“Woman, why do you involve me?” Jesus replied. “My hour has not yet come.”

His mother said to the servants, “Do whatever he tells you.”

Nearby stood six stone water jars, the kind used by the Jews for ceremonial washing, each holding from twenty to thirty gallons. Jesus said to the servants, “Fill the jars with water”; so they filled them to the brim.

Then he told them, “Now draw some out and take it to the master of the banquet.” They did so, and the master of the banquet tasted the water that had been turned into wine. He did not realize where it had come from, though the servants who had drawn the water knew. Then he called the bridegroom aside and said, “Everyone brings out the choice wine first and then the cheaper wine after the guests have had too much to drink; but you have saved the best till now.”

What Jesus did here in Cana of Galilee was the first of the signs through which he revealed his glory; and his disciples believed in him. (John 2:1-11)
It is significant that the first miracle Jesus worked was at a wedding, not only because he was affirming the goodness of man and woman coming together in marriage but, more than that, because marriage reveals the intimate relationship between God and his people. We see this in the prophet Isaiah, where the Lord says to Israel:
For Zion’s sake I will not keep silent, for Jerusalem’s sake I will not remain quiet, till her vindication shines out like the dawn, her salvation like a blazing torch. The nations will see your vindication, and all kings your glory; you will be called by a new name that the mouth of the LORD will bestow. You will be a crown of splendor in the LORD’s hand, a royal diadem in the hand of your God. No longer will they call you Deserted, or name your land Desolate. But you will be called Hephzibah, and your land Beulah; for the LORD will take delight in you, and your land will be married. As a young man marries a young woman, so will your Builder marry you; as a bridegroom rejoices over his bride, so will your God rejoice over you. (Isaiah 62:1-5)
Though Israel was deep in difficulty at the time because of her unfaithfulness, God promised he would not be silent but would rescue and restore her before the eyes of all the nations, and would give her a new name. No longer would she be called Deserted and Desolate but My Delight (Hephzibah) and Married (Beulah). In short, God would marry his people and rejoice over them just as a bridegroom delights in his bride. It is a profound relationship, that the Creator of all would claim a people for his own, to marry them and build a household and a heritage with them. Because God presents this relationship as marriage, every marriage then represents (re-presents) that divine relationship before our eyes.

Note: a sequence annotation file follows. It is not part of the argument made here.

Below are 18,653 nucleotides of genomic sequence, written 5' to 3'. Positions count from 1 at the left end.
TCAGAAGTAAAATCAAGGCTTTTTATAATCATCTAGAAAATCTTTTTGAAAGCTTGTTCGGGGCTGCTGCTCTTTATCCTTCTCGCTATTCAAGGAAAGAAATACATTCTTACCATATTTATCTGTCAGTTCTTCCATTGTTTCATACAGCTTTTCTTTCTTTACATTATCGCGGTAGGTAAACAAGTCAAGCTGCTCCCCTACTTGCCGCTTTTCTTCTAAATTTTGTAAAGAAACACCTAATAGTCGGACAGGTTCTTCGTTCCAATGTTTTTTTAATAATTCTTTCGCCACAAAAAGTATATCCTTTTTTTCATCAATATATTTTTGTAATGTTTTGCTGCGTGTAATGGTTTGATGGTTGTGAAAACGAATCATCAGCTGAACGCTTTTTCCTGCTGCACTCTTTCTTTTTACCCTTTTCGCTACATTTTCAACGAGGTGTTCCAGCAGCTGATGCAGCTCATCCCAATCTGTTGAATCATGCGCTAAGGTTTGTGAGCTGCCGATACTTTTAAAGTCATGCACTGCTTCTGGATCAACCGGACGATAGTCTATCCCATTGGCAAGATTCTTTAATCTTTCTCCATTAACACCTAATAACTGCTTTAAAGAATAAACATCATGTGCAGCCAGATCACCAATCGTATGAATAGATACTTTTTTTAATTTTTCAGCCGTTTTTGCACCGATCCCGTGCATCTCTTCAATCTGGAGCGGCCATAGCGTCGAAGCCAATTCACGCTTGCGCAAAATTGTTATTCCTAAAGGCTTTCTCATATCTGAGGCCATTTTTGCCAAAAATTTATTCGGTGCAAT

Jesus attended the wedding at Cana with his mother, and a problem arose: the wine ran out. Wine was important to any feast, a symbol of great rejoicing. A wedding feast could last up to seven days — that’s a lot of wine! — and to run out midway would be a social disaster. Jesus’ mother brought the matter before him, but he answered, “Why do you involve me? My hour has not yet come.”

To which hour was he referring — the hour for his glory to be revealed? Perhaps. And yet, his glory truly was revealed before the day was over, and it caused his disciples to have faith in him. But perhaps what he had in mind was the deeper truth to which the wedding pointed, the marriage of God and his people, and he was thinking of a wedding yet to come, in which he and his bride would be the central figures. This is the wedding John the Revelator described in a divine vision: